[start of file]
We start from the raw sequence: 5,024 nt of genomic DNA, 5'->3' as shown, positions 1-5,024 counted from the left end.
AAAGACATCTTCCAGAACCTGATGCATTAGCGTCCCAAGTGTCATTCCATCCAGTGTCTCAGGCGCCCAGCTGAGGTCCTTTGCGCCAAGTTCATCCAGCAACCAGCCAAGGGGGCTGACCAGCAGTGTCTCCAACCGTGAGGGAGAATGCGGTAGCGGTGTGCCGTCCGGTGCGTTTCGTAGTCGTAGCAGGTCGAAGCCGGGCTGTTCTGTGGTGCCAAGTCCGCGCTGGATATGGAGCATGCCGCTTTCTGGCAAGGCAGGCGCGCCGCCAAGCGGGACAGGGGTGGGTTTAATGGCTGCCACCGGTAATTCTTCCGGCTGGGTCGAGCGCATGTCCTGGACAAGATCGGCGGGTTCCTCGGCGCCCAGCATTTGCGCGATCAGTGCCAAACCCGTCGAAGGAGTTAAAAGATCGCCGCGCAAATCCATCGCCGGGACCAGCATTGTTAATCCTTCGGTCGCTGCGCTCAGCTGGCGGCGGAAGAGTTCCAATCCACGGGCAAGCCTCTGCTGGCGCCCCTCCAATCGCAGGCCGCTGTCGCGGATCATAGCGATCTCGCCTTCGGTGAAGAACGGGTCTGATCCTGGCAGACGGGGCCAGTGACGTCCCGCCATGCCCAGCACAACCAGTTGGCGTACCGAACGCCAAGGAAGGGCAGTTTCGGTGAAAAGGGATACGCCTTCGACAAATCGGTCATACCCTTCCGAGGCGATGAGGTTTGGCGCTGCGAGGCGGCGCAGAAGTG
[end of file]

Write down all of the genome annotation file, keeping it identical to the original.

We start from the raw sequence: 5,024 nt of genomic DNA, 5'->3' as shown, positions 1-5,024 counted from the left end.
AAAGACATCTTCCAGAACCTGATGCATTAGCGTCCCAAGTGTCATTCCATCCAGTGTCTCAGGCGCCCAGCTGAGGTCCTTTGCGCCAAGTTCATCCAGCAACCAGCCAAGGGGGCTGACCAGCAGTGTCTCCAACCGTGAGGGAGAATGCGGTAGCGGTGTGCCGTCCGGTGCGTTTCGTAGTCGTAGCAGGTCGAAGCCGGGCTGTTCTGTGGTGCCAAGTCCGCGCTGGATATGGAGCATGCCGCTTTCTGGCAAGGCAGGCGCGCCGCCAAGCGGGACAGGGGTGGGTTTAATGGCTGCCACCGGTAATTCTTCCGGCTGGGTCGAGCGCATGTCCTGGACAAGATCGGCGGGTTCCTCGGCGCCCAGCATTTGCGCGATCAGTGCCAAACCCGTCGAAGGAGTTAAAAGATCGCCGCGCAAATCCATCGCCGGGACCAGCATTGTTAATCCTTCGGTCGCTGCGCTCAGCTGGCGGCGGAAGAGTTCCAATCCACGGGCAAGCCTCTGCTGGCGCCCCTCCAATCGCAGGCCGCTGTCGCGGATCATAGCGATCTCGCCTTCGGTGAAGAACGGGTCTGATCCTGGCAGACGGGGCCAGTGACGTCCCGCCATGCCCAGCACAACCAGTTGGCGTACCGAACGCCAAGGAAGGGCAGTTTCGGTGAAAAGGGATACGCCTTCGACAAATCGGTCATACCCTTCCGAGGCGATGAGGTTTGGCGCTGCGAGGCGGCGCAGAAGTG